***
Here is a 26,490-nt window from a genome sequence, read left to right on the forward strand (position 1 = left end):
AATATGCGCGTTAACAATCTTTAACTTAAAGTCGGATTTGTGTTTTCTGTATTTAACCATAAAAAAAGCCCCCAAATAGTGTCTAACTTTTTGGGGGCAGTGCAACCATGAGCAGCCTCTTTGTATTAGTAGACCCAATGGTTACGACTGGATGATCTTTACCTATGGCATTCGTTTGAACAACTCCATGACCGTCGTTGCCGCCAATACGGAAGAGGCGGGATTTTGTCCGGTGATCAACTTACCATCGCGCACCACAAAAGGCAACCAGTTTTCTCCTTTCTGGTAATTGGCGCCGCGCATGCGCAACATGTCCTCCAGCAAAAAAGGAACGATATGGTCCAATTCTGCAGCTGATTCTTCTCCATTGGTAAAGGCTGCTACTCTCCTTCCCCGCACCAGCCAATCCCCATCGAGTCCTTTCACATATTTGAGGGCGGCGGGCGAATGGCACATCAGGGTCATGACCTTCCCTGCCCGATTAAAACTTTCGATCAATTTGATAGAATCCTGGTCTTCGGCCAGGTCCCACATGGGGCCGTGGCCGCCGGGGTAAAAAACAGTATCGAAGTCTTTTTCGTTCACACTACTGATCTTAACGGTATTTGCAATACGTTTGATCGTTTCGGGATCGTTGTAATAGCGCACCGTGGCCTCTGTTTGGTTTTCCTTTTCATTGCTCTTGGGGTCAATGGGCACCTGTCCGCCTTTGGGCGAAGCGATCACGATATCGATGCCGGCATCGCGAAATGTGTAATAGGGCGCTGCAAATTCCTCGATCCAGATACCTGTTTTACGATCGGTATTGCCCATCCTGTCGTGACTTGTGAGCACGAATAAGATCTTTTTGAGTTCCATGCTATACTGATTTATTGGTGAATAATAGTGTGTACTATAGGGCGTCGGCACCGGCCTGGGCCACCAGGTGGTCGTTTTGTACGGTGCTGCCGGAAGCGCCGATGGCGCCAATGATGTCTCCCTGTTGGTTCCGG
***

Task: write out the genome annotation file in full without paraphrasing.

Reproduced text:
Here is a 26,490-nt window from a genome sequence, read left to right on the forward strand (position 1 = left end):
AATATGCGCGTTAACAATCTTTAACTTAAAGTCGGATTTGTGTTTTCTGTATTTAACCATAAAAAAAGCCCCCAAATAGTGTCTAACTTTTTGGGGGCAGTGCAACCATGAGCAGCCTCTTTGTATTAGTAGACCCAATGGTTACGACTGGATGATCTTTACCTATGGCATTCGTTTGAACAACTCCATGACCGTCGTTGCCGCCAATACGGAAGAGGCGGGATTTTGTCCGGTGATCAACTTACCATCGCGCACCACAAAAGGCAACCAGTTTTCTCCTTTCTGGTAATTGGCGCCGCGCATGCGCAACATGTCCTCCAGCAAAAAAGGAACGATATGGTCCAATTCTGCAGCTGATTCTTCTCCATTGGTAAAGGCTGCTACTCTCCTTCCCCGCACCAGCCAATCCCCATCGAGTCCTTTCACATATTTGAGGGCGGCGGGCGAATGGCACATCAGGGTCATGACCTTCCCTGCCCGATTAAAACTTTCGATCAATTTGATAGAATCCTGGTCTTCGGCCAGGTCCCACATGGGGCCGTGGCCGCCGGGGTAAAAAACAGTATCGAAGTCTTTTTCGTTCACACTACTGATCTTAACGGTATTTGCAATACGTTTGATCGTTTCGGGATCGTTGTAATAGCGCACCGTGGCCTCTGTTTGGTTTTCCTTTTCATTGCTCTTGGGGTCAATGGGCACCTGTCCGCCTTTGGGCGAAGCGATCACGATATCGATGCCGGCATCGCGAAATGTGTAATAGGGCGCTGCAAATTCCTCGATCCAGATACCTGTTTTACGATCGGTATTGCCCATCCTGTCGTGACTTGTGAGCACGAATAAGATCTTTTTGAGTTCCATGCTATACTGATTTATTGGTGAATAATAGTGTGTACTATAGGGCGTCGGCACCGGCCTGGGCCACCAGGTGGTCGTTTTGTACGGTGCTGCCGGAAGCGCCGATGGCGCCAATGATGTCTCCCTGTTGGTTCCGG